Brewer awarded $100,000 over ponzi fraud
Former chief immigration officer Martin Brewer has been awarded more than $100,000 after being defrauded by a Ponzi scheme in the United States.
The Financial Industry Regulatory Authority made the arbitration award after Dr Brewer and Richard Weber, a postman from Arlington, Texas, claimed they had been targeted by Richard Gomez, of Legend Securities. Dr Brewer joined the Bermuda Department of Immigration in 1987 and was chief immigration officer from 1996 to 2009.
At a weeklong hearing in Tampa, Florida, he and Mr Weber said Mr Gomez had recommended in 2011 that they invest in the Praetorian Fund, a fraudulent Ponzi scheme, and United States Coal Corporation, an unregistered security.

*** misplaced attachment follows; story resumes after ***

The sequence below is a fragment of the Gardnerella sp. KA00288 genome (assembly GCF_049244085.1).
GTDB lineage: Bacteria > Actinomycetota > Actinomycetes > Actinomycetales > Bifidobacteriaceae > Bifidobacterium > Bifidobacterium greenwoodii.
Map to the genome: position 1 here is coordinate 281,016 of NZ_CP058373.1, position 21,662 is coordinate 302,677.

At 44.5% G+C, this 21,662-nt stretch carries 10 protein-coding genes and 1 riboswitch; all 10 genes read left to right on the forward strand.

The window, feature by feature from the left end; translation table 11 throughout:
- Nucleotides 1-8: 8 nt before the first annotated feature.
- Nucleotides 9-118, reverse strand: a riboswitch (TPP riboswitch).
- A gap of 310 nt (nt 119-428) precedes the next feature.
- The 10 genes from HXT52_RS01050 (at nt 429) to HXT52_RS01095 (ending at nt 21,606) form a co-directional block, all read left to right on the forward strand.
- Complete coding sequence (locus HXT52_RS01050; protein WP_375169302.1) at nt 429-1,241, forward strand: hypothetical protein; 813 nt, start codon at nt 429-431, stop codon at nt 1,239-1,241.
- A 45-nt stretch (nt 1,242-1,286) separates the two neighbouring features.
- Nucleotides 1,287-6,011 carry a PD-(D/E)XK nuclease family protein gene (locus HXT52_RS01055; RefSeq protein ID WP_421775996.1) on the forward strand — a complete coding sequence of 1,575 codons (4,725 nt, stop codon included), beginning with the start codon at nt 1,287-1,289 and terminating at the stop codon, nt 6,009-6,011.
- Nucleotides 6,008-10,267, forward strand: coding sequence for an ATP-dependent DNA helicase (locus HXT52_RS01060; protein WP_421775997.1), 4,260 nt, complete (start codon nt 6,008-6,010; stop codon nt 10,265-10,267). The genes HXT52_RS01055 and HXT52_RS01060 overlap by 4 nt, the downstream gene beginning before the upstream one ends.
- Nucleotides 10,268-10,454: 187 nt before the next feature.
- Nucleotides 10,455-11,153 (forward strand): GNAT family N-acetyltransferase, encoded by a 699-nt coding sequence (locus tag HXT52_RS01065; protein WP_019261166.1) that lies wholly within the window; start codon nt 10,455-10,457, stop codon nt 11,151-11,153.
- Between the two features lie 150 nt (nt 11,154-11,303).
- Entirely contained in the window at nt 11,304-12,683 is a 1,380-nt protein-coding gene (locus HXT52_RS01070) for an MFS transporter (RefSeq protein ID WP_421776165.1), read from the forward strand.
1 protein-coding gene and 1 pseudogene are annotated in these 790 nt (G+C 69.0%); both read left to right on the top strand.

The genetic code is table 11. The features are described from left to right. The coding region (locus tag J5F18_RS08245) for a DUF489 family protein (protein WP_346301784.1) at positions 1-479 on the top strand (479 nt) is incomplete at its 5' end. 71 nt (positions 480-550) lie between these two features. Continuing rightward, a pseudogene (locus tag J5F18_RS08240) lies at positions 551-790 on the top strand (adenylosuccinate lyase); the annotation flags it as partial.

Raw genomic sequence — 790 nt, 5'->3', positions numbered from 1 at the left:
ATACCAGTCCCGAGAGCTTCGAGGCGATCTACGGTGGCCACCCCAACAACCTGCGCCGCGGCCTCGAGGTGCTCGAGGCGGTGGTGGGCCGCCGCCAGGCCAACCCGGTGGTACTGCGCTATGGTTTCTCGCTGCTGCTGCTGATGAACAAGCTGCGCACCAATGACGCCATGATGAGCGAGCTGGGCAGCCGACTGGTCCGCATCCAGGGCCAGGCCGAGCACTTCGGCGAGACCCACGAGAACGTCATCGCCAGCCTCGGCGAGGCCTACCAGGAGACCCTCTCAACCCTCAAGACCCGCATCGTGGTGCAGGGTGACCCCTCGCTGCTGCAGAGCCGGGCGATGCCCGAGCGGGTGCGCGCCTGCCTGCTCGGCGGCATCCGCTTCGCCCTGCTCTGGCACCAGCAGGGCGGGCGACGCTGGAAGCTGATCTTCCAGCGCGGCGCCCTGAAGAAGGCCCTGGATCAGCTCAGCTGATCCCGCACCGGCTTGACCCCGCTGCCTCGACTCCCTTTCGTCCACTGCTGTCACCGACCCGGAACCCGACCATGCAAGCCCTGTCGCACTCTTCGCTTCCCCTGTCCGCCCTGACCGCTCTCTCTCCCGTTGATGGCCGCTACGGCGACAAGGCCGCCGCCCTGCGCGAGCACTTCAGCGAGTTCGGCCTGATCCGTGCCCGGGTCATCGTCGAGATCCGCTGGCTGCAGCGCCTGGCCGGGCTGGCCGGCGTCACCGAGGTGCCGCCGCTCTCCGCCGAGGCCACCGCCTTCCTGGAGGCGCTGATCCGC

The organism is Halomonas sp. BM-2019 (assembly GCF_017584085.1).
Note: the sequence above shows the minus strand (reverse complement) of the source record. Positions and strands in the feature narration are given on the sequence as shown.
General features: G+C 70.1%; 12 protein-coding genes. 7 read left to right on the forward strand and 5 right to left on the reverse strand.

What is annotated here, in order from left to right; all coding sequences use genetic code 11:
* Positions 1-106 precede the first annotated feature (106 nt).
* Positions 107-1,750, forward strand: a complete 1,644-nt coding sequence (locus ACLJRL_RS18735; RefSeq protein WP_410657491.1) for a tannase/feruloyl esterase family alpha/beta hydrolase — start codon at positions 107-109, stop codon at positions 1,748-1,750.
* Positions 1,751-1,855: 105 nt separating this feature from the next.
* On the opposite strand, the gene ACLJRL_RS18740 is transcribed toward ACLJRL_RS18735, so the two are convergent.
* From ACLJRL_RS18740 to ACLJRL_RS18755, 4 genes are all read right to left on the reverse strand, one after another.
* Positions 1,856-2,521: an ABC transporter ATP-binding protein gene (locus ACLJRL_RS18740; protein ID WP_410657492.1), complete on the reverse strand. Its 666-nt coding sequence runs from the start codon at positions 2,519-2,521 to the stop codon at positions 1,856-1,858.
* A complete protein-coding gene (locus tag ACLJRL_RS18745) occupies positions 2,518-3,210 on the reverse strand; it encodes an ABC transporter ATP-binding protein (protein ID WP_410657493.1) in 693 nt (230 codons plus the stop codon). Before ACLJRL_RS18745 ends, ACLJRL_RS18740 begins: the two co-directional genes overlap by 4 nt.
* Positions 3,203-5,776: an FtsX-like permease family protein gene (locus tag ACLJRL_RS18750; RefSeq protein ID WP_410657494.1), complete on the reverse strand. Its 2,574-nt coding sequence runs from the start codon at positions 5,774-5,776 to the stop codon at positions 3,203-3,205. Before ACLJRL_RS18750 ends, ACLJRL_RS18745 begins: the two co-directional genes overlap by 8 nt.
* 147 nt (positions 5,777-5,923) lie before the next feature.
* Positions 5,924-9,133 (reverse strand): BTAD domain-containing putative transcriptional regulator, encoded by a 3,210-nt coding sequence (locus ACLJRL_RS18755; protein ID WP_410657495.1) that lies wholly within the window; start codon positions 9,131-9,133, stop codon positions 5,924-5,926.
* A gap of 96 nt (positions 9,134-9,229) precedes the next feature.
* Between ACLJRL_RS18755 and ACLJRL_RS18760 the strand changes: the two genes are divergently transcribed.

The hearing was told that Gomez had been employed by 14 brokerage firms in little more than eight years before joining Legend, that he stopped showing up at the office within a short period after he was hired, and that he had minimal production. It also heard that Legend failed to comply with its supervisory procedures over Gomez.
Goodman and Nekvasil, which represented Dr Brewer, announced in a press release that the arbitration panel agreed with Dr Brewer and Mr Weber, and found Legend liable for negligence.
Dr Brewer was awarded $79,653 out-of-pocket losses and a further $26,946 in prejudgment interest. Mr Weber was awarded $70,722 out-of-pocket losses and $16,886 prejudgment interest. The panel also awarded $5,000 in sanctions for Legend’s violation of panel discovery orders, $5,658 in costs and $14,062 in hearing session fees to Finra.
Kalju Nekvasil, of Goodman and Nekvasil, stated: “This award shows that brokerage firms must aggressively supervise their agents.”